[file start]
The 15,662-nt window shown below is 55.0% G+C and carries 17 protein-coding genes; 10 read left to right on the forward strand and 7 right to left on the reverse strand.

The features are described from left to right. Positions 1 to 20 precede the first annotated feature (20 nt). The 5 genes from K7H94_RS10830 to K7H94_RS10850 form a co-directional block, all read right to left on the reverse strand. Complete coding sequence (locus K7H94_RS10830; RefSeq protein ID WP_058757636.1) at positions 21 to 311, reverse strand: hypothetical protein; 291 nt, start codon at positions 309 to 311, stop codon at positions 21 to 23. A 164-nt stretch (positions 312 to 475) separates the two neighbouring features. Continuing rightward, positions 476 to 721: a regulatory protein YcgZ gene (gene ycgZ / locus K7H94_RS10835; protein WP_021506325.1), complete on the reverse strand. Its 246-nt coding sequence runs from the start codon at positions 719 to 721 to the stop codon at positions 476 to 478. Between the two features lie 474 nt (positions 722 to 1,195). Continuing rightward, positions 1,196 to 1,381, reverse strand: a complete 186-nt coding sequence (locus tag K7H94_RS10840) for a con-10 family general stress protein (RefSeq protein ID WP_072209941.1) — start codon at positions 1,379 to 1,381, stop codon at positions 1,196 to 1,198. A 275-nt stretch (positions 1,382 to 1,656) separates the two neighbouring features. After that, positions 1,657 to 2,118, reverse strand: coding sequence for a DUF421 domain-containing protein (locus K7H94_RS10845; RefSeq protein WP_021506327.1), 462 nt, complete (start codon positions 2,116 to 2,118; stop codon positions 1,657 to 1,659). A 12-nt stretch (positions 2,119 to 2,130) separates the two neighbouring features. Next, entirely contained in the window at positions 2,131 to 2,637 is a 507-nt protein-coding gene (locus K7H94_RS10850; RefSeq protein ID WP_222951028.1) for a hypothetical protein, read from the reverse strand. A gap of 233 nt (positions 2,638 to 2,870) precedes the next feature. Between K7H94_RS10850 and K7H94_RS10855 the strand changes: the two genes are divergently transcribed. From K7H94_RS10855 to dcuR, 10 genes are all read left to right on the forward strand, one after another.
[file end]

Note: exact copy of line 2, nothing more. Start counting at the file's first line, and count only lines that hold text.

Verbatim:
The features are described from left to right. Positions 1 to 20 precede the first annotated feature (20 nt). The 5 genes from K7H94_RS10830 to K7H94_RS10850 form a co-directional block, all read right to left on the reverse strand. Complete coding sequence (locus K7H94_RS10830; RefSeq protein ID WP_058757636.1) at positions 21 to 311, reverse strand: hypothetical protein; 291 nt, start codon at positions 309 to 311, stop codon at positions 21 to 23. A 164-nt stretch (positions 312 to 475) separates the two neighbouring features. Continuing rightward, positions 476 to 721: a regulatory protein YcgZ gene (gene ycgZ / locus K7H94_RS10835; protein WP_021506325.1), complete on the reverse strand. Its 246-nt coding sequence runs from the start codon at positions 719 to 721 to the stop codon at positions 476 to 478. Between the two features lie 474 nt (positions 722 to 1,195). Continuing rightward, positions 1,196 to 1,381, reverse strand: a complete 186-nt coding sequence (locus tag K7H94_RS10840) for a con-10 family general stress protein (RefSeq protein ID WP_072209941.1) — start codon at positions 1,379 to 1,381, stop codon at positions 1,196 to 1,198. A 275-nt stretch (positions 1,382 to 1,656) separates the two neighbouring features. After that, positions 1,657 to 2,118, reverse strand: coding sequence for a DUF421 domain-containing protein (locus K7H94_RS10845; RefSeq protein WP_021506327.1), 462 nt, complete (start codon positions 2,116 to 2,118; stop codon positions 1,657 to 1,659). A 12-nt stretch (positions 2,119 to 2,130) separates the two neighbouring features. Next, entirely contained in the window at positions 2,131 to 2,637 is a 507-nt protein-coding gene (locus K7H94_RS10850; RefSeq protein ID WP_222951028.1) for a hypothetical protein, read from the reverse strand. A gap of 233 nt (positions 2,638 to 2,870) precedes the next feature. Between K7H94_RS10850 and K7H94_RS10855 the strand changes: the two genes are divergently transcribed. From K7H94_RS10855 to dcuR, 10 genes are all read left to right on the forward strand, one after another.